Asking prices for properties new to the market have shot up to hit an all-time record high for March, boosted by buy-to-let investors “piling into the market”.
Rightmove said this morning that the average new asking price is £239,710 – 1.7% higher than last month and just beating the previous record in March 2008 of £239,655.
Asking prices are now 1.2% higher than this time last year, and compare with the lowest March asking price of £218,081 in 2009.
The figures, published two days before the Budget, may give Chancellor George Osborne some last-minute food for thought.
Miles Shipside, Rightmove director, said: “In today’s turbulent world where economic crises seem more likely to reappear than disappear, any market upturn will take longer to build home-mover confidence to the point that it starts to feed through to actual transactions.
“Even those who truly believe that the market has turned a corner may be unable to do anything about it due to lenders’ cautious risk profiling, a significant factor limiting the speed and strength of the recovery.
“However, with new sellers asking more than ever before as we enter the traditionally busy spring market, and an expectation among home-movers of price stability or growth, there is now a bedrock upon which confidence and momentum appear to be building.”
According to Rightmove, there has been a 12% month-on-month increase in new seller numbers, but unsold stock per estate agency branch is virtually unchanged at 65 properties, suggesting that more properties have either been sold or removed.
The site says this bodes well for transaction numbers this year – although volumes look to be boosted by buy-to-let activity. Rightmove also says that the average time on the market has fallen from 90 days last year to 80.
Shipside added: “Whilst it is too early in the year to make estimates about full year transaction volumes, agents are reporting more properties being sold subject to contract.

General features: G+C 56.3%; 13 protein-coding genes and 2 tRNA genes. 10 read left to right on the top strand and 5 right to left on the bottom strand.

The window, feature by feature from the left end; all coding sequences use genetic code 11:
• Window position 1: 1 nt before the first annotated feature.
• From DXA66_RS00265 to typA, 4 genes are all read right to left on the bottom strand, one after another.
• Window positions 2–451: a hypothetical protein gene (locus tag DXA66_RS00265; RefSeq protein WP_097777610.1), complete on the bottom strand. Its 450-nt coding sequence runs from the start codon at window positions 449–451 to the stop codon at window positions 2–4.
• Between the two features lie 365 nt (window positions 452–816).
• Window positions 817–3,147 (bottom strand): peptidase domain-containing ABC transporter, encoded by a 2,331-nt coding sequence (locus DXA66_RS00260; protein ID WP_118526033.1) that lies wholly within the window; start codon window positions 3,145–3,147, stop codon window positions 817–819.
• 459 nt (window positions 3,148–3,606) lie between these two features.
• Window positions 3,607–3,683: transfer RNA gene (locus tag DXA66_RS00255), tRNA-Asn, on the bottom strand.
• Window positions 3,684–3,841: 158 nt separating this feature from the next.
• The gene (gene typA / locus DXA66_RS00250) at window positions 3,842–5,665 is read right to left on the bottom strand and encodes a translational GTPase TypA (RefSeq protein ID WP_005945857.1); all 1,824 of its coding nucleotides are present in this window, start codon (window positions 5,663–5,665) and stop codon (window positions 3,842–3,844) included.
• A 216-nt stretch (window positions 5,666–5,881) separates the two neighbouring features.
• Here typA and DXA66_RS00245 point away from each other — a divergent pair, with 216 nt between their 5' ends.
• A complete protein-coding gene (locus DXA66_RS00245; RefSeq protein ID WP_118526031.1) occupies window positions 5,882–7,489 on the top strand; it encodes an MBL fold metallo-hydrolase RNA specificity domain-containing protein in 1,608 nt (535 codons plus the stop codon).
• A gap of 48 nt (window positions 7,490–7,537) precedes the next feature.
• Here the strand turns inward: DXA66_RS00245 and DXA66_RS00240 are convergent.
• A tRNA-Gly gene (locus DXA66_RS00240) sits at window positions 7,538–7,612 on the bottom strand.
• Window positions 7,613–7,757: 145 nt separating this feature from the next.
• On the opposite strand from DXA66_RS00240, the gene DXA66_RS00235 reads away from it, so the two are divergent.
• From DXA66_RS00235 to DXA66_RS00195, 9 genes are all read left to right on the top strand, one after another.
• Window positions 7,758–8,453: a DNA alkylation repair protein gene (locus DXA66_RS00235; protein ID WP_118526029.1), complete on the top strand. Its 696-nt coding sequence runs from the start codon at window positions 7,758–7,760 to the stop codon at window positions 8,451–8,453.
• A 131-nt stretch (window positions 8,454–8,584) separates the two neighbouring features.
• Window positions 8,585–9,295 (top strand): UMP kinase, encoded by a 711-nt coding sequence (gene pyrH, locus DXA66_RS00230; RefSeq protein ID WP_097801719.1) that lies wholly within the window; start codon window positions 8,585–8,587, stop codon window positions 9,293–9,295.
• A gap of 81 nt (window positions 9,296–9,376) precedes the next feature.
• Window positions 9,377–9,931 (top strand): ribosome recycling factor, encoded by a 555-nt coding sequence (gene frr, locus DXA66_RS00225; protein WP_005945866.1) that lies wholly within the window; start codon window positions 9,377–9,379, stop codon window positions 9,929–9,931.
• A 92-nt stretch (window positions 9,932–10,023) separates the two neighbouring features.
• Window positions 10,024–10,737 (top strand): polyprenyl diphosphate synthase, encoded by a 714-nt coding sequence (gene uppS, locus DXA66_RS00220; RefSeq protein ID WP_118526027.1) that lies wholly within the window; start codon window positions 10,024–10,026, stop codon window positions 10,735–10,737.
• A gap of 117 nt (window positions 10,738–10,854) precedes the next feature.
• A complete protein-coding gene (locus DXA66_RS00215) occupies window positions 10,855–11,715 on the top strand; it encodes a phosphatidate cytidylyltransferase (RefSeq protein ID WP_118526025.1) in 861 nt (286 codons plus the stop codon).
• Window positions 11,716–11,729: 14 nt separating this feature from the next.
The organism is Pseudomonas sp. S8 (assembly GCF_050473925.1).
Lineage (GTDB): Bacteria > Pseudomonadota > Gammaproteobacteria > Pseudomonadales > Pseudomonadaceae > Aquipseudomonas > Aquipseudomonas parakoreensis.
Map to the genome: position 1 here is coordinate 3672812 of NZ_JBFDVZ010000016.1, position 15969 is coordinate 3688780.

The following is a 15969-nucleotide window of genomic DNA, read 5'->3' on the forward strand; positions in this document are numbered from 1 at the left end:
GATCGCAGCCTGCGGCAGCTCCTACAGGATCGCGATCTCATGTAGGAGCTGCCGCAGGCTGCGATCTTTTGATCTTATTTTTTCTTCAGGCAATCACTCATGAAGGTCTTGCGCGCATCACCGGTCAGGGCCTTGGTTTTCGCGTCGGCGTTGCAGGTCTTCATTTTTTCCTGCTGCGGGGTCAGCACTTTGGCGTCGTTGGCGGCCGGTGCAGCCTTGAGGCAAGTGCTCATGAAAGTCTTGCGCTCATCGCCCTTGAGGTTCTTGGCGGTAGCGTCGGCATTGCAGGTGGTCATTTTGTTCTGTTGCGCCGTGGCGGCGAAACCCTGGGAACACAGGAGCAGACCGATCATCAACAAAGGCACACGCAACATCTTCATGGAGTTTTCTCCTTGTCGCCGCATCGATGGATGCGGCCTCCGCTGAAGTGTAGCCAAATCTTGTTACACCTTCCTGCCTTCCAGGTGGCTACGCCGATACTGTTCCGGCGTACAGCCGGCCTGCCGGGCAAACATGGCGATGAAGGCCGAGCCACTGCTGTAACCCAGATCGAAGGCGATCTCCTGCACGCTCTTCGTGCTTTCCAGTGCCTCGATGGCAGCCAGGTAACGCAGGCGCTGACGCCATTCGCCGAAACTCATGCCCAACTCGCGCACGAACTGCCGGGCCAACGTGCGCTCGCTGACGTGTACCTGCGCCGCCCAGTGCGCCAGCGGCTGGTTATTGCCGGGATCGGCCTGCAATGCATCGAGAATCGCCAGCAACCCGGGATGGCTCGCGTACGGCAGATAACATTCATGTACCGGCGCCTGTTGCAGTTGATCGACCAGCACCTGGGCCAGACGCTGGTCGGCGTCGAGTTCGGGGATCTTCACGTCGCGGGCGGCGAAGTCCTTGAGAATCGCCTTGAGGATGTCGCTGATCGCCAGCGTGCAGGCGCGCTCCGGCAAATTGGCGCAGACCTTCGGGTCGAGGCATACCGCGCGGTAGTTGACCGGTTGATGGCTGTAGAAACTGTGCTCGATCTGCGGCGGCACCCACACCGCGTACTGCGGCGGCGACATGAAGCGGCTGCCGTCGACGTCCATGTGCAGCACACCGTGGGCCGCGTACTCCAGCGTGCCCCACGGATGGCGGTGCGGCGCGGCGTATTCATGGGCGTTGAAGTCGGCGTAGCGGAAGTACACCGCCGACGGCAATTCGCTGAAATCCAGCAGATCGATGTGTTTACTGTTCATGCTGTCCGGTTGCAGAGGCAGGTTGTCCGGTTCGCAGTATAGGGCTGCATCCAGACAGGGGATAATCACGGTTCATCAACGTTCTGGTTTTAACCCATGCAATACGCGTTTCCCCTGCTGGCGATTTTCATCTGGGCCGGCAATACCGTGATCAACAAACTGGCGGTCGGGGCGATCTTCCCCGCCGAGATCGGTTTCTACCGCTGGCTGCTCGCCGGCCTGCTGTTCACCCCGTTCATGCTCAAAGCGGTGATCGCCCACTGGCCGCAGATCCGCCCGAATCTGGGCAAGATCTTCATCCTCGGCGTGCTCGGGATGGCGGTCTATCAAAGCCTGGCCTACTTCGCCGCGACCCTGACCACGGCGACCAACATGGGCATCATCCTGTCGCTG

“However, these prospective buyers still have to complete the potentially treacherous journey through to successful completion. A sense of urgency has previously been sadly lacking, but there’s nothing like a few ‘Sold’ boards appearing on local streets to motivate buyers to make a decision about which they had previously been prevaricating.
“More limited inventory for sale by agents means less choice for buyers and is usually a forerunner of increased property prices.
“Some of the price gains made in the first half of the year often fall away in the second half, but this year it is possible that the air of optimism will result in those gains being retained.”
Shipside said that there are currently “blindingly” good returns on the right buy-to-let investment, and that investors are “piling” into the market as a result. Cheap borrowing means they can get immediate returns – and a much better deal than putting money into a bank.
London, as usual, tells a slightly different story. Although new asking prices have shot up in the capital to stand at £496,298, up 1.9% from last month and an astonishing 9% rise since this time a year ago – sellers are dwindling, down 12% on March 2012.
The shortage of supply means that average asking prices are now £41,338 higher than a year ago. In Kensington and Chelsea, the average new asking price is now just over £2.3m, and in Westminster is more than £1.5m.